The Beginning of the 2017 Steward Season
By: Evan Genay – Watercraft Steward Program Coordinator (Western FLX)
Greetings readers! This is Evan Genay, Program Coordinator for the Finger Lake Institute’s Watercraft Steward Program, and Environmental Resources Engineering student at the SUNY College of Environmental Science and Forestry. The Finger Lakes Institute’s Watercraft Steward Program launched its sixth season with a two-day training for new and returning stewards on May 23 and 24. It was an excellent opportunity for the WSP Program Coordinator to meet all of the awesome stewards and other invasive species control folks. WSP Program Manager Sam Beck-Andersen and a number of others from the Finger Lakes Institute and broader Finger Lakes invasive species control community conducted and contributed to the training. Over twenty people were in attendance, including Finger Lakes Institute stewards, Keuka Lake stewards, Onondaga Lake managers, and stewards from Wayne County.
Dr. Lisa Cleckner, director of the Finger Lakes Institute, kicked off training with an introduction to the Finger Lakes Institute, its many current and past projects, and the scope of the WSP. Next, former steward and inspection veteran Kim McGarry led the stewards on a mock inspection of a boat and provided insight into the nuances of boat inspection. The Finger Lakes PRISM was represented in full force by Hilary Mosher.
Patty Wakefield-Brown and Kate Des Jardin introduced stewards to other projects the Finger Lakes Institute is working on, including Hydrilla eradication, water chestnut pulls, and community outreach. We are all excited to participate in water chestnut pulls, which are events during which water chestnut is removed by hand by volunteers working in canoes and kayaks. After Sam led the group through the steward Standard Operating Procedures, the day wrapped up with a boat inspection at Canandaigua Lake State Marine Park.
The stewards watched as Sam successfully inspected the boat and filled out a data sheet. Thankfully, the boat was very clean, likely because it belongs to a FLI employee’s family member! Special thanks are owed to Steve Nagel and his grandfather for bringing their boat to the launch so that it could be inspected.
The second day began at Roy’s Marina, a few miles south of the FLI on Seneca Lake. At the Marina, Sam led the stewards on a tour of the docked boats to aid in boat identification and accurate data collection. Sam continued the training back at the Institute, educating stewards on the new regulations in New York State regarding aquatic invasive species and the Clean, Drain, and Dry Initiative. The Aquatic Invasive Species Spread Prevention regulation, or 6 NYCRR Part 576 requires that “reasonable precautions” be taken to prevent the spread of aquatic invasive species. This includes cleaning, draining, and drying watercraft and floating docks before and after placing them in public bodies of water. Infractions of this regulation can result in fines of up to $1,000 (yikes!) for multiple infractions. Although the stewards are educators, not enforcers, it is helpful to be aware of the current regulations. Next, the partners of the FLI Watercraft Steward Prorgram—including Lindsay McMillan of Canandaigua Lake Watershed Association (CLWA) and Anna Deats from Cornell Cooperative Extension/Conesus Lake Association—introduced themselves and the relationship their organizations have with the steward program. Finally, Bob Johnson, Professor Emeritus from Cornell University, and his staff led the stewards on an insightful lecture/ hands-on identification workshop.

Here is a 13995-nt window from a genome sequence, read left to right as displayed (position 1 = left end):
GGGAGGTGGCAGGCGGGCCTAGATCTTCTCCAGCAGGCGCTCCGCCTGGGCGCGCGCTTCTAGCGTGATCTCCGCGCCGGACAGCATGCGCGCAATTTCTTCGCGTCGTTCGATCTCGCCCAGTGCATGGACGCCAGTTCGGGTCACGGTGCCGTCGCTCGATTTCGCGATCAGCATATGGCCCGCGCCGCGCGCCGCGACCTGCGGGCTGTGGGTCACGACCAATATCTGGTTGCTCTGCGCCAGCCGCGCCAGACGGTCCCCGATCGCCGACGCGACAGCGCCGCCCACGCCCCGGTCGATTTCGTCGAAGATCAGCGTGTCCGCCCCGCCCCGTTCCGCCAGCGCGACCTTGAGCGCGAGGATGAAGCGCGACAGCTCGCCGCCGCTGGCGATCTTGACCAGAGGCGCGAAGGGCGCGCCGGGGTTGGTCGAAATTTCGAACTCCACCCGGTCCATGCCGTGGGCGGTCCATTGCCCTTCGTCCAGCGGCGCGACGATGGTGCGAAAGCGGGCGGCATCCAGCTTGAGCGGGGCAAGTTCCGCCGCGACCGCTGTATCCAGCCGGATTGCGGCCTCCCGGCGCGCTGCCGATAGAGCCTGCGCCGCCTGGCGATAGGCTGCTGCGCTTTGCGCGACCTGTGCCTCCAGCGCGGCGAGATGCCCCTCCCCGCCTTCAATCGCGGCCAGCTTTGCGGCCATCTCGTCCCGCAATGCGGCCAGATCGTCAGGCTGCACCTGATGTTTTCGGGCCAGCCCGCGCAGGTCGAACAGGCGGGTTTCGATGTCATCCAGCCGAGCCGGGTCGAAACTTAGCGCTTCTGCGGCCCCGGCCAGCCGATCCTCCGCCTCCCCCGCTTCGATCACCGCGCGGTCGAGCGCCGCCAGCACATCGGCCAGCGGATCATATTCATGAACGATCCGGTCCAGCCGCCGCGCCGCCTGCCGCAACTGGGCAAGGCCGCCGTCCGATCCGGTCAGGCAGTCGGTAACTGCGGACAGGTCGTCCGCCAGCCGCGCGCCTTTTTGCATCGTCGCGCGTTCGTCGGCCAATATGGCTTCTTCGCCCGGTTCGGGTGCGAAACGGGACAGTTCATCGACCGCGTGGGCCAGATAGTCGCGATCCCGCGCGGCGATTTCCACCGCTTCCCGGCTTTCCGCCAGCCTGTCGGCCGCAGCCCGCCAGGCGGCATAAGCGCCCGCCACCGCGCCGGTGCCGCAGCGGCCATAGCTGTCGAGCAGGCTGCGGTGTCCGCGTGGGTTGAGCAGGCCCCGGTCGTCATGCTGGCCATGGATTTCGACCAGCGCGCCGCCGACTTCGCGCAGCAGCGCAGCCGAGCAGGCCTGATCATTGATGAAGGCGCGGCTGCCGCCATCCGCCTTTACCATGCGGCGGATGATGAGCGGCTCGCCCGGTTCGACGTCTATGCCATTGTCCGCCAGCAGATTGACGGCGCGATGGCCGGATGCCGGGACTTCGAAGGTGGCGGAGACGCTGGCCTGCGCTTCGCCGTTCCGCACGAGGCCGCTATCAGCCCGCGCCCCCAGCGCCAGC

Bob’s vast knowledge of aquatic species will undoubtedly help stewards to identify the species that are discovered on boats. Bob and his crew brought a wide range of native and invasive species along including various pondweeds, the infamous Hydrilla (which was closely watched during the training to prevent its escape), water milfoils, and lake grasses. Coming into the training, I was unable to distinguish a naiad from a milfoil, but after some practice, I became an aquatic plant species expert.
Overall, the training was incredibly effective and the stewards gained a wealth of knowledge that will help make this one of the best seasons of the program yet. Thank you to all the stewards, facilitators, and partners who helped to make this training successful. Although the 24th marked the last official day of training for the stewards, continuing education will proceed throughout the summer. Best of luck to all of the new 2017 stewards, and as a Program Coordinator for the stewards on the Western Finger Lakes, I look forward to helping to preserve the natural beauty of these ecosystems. We have a stellar team and together we can combat aquatic hitchhikers!